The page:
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(Prices as signals of quality). Assume that a firm is a monopolist that produces a good of quality . The firm knows the quality, the consumers do not....
(Prices as signals of quality).
Assume that a firm is a monopolist that produces a good of quality θ.
The firm knows the quality, the consumers do not.
If quality were observable, the firm would face a demand curve Q = θ−P.
Quality can be either high (θ = 2) or low (θ = 1). The marginal cost to the
firm of producing a low quality good is zero. The marginal cost of producing
a high quality good is c > 0. There is no fixed cost. The firm chooses
prices as a function of θ. Denote by µ(P) be the probability that consumers
assign to the good being high quality given a price P. The demand curve is:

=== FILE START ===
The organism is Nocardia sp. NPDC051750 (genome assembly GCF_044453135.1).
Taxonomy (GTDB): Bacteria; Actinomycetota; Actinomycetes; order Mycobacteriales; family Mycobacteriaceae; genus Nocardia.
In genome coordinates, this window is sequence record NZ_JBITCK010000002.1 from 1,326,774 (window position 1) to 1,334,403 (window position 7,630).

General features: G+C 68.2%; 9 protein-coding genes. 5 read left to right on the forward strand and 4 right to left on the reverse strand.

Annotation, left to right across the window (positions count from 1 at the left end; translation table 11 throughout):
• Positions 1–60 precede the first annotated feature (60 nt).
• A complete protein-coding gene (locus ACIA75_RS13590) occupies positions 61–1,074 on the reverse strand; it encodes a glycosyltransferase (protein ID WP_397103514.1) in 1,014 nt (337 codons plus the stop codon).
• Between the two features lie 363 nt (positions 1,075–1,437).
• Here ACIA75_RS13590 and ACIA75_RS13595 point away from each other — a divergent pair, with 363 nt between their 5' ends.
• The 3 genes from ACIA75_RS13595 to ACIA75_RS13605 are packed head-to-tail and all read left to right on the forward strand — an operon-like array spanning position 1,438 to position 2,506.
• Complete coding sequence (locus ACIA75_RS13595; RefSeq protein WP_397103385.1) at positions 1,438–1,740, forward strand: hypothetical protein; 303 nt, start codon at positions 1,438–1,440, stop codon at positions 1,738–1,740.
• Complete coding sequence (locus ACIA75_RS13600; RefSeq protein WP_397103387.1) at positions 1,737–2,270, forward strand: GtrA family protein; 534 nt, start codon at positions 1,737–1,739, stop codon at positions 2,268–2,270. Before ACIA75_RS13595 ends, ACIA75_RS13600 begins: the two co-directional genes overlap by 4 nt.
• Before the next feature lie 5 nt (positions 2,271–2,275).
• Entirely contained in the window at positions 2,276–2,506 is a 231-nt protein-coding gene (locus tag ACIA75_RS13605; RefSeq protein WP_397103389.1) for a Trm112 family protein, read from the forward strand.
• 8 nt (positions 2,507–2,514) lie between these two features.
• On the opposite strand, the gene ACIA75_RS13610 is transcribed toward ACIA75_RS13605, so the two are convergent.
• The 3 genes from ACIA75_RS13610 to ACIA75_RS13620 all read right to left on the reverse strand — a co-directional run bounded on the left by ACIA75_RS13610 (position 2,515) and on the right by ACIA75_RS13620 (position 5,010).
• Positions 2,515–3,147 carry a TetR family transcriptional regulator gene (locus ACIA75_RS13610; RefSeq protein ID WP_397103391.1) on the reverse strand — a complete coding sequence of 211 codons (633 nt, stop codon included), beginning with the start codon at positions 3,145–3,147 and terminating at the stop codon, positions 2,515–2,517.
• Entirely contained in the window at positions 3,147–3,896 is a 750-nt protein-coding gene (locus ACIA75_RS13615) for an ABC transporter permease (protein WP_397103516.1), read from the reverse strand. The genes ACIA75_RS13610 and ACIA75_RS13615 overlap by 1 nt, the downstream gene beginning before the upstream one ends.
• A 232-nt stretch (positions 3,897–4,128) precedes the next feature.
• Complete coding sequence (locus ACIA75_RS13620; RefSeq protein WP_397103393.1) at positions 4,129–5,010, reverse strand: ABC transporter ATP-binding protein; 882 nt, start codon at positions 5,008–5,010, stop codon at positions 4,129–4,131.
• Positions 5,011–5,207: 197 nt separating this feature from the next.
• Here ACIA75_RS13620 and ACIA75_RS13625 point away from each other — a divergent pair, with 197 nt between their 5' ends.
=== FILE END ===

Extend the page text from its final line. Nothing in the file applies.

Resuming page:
Q = 2µ(P) + (1 − µ(P)) − P
(i) First find the full information optimal prices and compute profits.
(ii) Find a c∗ such that for c>c∗, the full information optimal prices
constitute a separating equilibrium.
(iii) Assume now that c<c∗. What is the price that will be chosen by a
low quality firm in a separating equilibrium? Find the lowest price charged
by the high quality firm in a separating equilibrium. Does a separating
equilibrium always exist?